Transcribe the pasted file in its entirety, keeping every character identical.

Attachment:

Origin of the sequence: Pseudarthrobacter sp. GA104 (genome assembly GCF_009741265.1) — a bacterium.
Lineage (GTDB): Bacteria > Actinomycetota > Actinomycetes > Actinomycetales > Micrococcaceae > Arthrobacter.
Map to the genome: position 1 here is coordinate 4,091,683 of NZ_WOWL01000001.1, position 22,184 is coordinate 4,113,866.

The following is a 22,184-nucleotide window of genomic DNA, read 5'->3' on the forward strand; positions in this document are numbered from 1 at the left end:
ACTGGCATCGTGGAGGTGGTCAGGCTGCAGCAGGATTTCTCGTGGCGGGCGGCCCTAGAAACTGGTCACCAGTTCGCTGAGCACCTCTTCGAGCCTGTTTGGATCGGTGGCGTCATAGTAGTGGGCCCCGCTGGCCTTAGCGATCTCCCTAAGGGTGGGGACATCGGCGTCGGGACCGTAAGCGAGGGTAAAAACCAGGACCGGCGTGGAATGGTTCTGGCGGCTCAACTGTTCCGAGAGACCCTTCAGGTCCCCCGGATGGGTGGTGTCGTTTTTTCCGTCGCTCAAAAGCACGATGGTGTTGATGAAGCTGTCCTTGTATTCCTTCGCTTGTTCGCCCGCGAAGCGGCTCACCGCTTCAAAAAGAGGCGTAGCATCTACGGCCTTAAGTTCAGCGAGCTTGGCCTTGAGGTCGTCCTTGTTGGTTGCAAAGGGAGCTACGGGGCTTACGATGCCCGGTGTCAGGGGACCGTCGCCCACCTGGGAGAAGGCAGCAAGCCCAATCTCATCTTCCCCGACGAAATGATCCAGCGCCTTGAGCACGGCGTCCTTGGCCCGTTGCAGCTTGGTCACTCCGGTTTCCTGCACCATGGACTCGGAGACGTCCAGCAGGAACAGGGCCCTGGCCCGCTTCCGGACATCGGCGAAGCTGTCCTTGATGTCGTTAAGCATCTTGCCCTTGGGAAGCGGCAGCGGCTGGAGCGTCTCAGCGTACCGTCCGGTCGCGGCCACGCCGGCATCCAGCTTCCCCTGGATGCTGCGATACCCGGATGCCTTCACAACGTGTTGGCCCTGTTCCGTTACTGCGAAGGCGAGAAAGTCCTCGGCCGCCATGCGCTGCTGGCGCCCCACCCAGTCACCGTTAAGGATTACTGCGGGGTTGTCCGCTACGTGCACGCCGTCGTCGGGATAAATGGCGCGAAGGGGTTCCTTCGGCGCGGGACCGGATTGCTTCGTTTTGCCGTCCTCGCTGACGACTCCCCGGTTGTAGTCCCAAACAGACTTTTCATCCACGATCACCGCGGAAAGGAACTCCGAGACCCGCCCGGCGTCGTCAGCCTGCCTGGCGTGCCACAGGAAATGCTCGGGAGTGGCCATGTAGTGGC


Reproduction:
Origin of the sequence: Pseudarthrobacter sp. GA104 (genome assembly GCF_009741265.1) — a bacterium.
Lineage (GTDB): Bacteria > Actinomycetota > Actinomycetes > Actinomycetales > Micrococcaceae > Arthrobacter.
Map to the genome: position 1 here is coordinate 4,091,683 of NZ_WOWL01000001.1, position 22,184 is coordinate 4,113,866.

The following is a 22,184-nucleotide window of genomic DNA, read 5'->3' on the forward strand; positions in this document are numbered from 1 at the left end:
ACTGGCATCGTGGAGGTGGTCAGGCTGCAGCAGGATTTCTCGTGGCGGGCGGCCCTAGAAACTGGTCACCAGTTCGCTGAGCACCTCTTCGAGCCTGTTTGGATCGGTGGCGTCATAGTAGTGGGCCCCGCTGGCCTTAGCGATCTCCCTAAGGGTGGGGACATCGGCGTCGGGACCGTAAGCGAGGGTAAAAACCAGGACCGGCGTGGAATGGTTCTGGCGGCTCAACTGTTCCGAGAGACCCTTCAGGTCCCCCGGATGGGTGGTGTCGTTTTTTCCGTCGCTCAAAAGCACGATGGTGTTGATGAAGCTGTCCTTGTATTCCTTCGCTTGTTCGCCCGCGAAGCGGCTCACCGCTTCAAAAAGAGGCGTAGCATCTACGGCCTTAAGTTCAGCGAGCTTGGCCTTGAGGTCGTCCTTGTTGGTTGCAAAGGGAGCTACGGGGCTTACGATGCCCGGTGTCAGGGGACCGTCGCCCACCTGGGAGAAGGCAGCAAGCCCAATCTCATCTTCCCCGACGAAATGATCCAGCGCCTTGAGCACGGCGTCCTTGGCCCGTTGCAGCTTGGTCACTCCGGTTTCCTGCACCATGGACTCGGAGACGTCCAGCAGGAACAGGGCCCTGGCCCGCTTCCGGACATCGGCGAAGCTGTCCTTGATGTCGTTAAGCATCTTGCCCTTGGGAAGCGGCAGCGGCTGGAGCGTCTCAGCGTACCGTCCGGTCGCGGCCACGCCGGCATCCAGCTTCCCCTGGATGCTGCGATACCCGGATGCCTTCACAACGTGTTGGCCCTGTTCCGTTACTGCGAAGGCGAGAAAGTCCTCGGCCGCCATGCGCTGCTGGCGCCCCACCCAGTCACCGTTAAGGATTACTGCGGGGTTGTCCGCTACGTGCACGCCGTCGTCGGGATAAATGGCGCGAAGGGGTTCCTTCGGCGCGGGACCGGATTGCTTCGTTTTGCCGTCCTCGCTGACGACTCCCCGGTTGTAGTCCCAAACAGACTTTTCATCCACGATCACCGCGGAAAGGAACTCCGAGACCCGCCCGGCGTCGTCAGCCTGCCTGGCGTGCCACAGGAAATGCTCGGGAGTGGCCATGTAGTGGC